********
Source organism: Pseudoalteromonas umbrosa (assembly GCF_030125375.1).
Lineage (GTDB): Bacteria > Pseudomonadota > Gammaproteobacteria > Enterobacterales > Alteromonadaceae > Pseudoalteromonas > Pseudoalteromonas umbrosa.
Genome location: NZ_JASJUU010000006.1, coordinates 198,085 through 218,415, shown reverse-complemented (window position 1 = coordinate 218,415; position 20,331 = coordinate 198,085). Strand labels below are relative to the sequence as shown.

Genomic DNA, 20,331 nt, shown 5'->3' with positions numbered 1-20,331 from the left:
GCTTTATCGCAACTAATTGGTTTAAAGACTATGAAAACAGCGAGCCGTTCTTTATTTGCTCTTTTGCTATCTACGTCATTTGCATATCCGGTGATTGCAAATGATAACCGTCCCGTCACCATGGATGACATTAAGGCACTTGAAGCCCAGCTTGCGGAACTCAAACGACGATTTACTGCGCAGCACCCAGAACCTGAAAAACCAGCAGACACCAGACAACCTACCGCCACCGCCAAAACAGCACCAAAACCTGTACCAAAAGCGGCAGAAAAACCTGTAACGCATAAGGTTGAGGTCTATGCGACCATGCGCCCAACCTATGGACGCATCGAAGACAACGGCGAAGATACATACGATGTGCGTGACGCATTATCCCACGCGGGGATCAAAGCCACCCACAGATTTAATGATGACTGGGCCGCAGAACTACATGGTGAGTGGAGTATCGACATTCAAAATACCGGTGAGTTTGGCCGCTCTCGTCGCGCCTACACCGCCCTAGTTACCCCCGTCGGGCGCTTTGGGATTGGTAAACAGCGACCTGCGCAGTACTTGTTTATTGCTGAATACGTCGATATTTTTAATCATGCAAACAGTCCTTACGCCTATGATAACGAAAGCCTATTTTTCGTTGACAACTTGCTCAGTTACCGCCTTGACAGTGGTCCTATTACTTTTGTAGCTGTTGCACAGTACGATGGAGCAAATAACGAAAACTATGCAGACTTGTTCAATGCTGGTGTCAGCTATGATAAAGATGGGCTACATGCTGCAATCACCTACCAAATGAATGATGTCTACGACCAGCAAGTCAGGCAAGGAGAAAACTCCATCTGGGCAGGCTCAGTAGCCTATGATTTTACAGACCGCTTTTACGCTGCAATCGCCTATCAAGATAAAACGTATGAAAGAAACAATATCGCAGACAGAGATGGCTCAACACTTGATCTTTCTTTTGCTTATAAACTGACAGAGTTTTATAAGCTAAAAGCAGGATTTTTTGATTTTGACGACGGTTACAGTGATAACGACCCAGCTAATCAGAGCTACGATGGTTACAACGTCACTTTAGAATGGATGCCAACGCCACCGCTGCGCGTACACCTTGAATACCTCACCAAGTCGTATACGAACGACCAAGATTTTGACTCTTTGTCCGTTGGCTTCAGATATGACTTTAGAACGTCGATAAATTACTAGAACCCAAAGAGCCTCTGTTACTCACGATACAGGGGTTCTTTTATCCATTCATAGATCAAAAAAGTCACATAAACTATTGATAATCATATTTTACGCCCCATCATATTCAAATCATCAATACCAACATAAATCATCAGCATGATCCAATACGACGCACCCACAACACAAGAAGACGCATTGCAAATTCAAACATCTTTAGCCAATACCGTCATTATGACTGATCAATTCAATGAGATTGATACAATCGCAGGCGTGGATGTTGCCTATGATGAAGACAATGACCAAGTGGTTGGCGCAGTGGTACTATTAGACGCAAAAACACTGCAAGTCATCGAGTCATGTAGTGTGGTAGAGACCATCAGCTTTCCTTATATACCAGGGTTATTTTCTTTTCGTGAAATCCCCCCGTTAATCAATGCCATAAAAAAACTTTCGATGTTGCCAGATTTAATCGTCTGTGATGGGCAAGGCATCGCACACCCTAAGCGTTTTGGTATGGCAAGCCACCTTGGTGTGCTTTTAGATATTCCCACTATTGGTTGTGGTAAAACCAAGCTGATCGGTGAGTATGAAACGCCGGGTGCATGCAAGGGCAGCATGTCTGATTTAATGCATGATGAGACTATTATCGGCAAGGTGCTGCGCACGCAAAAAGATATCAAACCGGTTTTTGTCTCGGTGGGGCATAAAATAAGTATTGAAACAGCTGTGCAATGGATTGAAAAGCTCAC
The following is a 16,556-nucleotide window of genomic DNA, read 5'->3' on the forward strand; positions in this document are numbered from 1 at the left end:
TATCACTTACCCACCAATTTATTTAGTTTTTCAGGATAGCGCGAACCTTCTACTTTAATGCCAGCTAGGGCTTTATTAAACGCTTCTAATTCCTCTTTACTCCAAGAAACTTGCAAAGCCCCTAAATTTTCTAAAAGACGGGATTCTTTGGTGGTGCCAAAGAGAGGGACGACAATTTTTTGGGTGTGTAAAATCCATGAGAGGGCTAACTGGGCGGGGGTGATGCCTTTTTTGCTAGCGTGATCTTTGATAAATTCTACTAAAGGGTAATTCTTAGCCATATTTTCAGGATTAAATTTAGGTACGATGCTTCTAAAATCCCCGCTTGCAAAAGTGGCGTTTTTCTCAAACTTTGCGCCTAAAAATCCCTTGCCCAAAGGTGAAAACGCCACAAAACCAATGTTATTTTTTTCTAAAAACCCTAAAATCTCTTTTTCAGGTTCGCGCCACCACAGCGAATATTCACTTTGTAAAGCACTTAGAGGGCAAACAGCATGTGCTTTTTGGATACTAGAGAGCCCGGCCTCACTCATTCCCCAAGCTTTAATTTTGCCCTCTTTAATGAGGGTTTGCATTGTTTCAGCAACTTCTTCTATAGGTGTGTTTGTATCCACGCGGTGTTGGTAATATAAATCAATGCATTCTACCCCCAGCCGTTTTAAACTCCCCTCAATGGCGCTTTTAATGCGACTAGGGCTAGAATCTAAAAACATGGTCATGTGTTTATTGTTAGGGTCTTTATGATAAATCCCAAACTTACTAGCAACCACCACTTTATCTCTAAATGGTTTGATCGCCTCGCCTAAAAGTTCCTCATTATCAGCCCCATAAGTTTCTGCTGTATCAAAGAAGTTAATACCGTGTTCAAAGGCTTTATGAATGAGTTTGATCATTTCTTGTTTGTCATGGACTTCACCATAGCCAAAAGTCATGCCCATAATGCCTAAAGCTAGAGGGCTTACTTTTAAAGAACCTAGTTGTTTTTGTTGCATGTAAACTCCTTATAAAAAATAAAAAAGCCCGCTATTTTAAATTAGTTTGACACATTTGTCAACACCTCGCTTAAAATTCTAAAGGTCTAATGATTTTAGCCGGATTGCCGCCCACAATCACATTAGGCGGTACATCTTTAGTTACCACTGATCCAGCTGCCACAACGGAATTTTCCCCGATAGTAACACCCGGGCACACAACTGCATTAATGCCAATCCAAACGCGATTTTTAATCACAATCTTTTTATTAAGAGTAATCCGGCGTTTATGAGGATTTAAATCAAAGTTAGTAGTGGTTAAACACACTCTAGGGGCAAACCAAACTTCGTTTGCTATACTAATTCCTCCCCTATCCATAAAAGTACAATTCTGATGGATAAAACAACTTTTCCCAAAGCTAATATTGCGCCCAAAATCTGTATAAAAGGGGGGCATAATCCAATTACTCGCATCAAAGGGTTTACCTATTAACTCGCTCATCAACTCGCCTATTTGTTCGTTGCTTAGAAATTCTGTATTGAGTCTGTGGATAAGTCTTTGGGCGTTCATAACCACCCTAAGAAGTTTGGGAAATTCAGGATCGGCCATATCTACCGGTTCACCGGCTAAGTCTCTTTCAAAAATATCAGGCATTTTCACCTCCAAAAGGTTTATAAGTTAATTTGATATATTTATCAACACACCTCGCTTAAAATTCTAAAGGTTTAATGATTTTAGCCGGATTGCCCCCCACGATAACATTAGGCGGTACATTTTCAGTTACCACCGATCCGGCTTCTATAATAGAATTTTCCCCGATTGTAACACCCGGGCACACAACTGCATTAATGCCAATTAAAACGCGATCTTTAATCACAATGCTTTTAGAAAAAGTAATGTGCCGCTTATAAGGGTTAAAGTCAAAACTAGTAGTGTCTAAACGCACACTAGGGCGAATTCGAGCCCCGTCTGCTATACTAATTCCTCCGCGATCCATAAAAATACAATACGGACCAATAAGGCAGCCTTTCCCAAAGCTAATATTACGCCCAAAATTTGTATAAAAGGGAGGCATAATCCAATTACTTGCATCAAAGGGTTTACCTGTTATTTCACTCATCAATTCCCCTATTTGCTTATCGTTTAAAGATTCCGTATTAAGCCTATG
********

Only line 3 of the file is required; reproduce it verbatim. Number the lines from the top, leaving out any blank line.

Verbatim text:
Genome location: NZ_JASJUU010000006.1, coordinates 198,085 through 218,415, shown reverse-complemented (window position 1 = coordinate 218,415; position 20,331 = coordinate 198,085). Strand labels below are relative to the sequence as shown.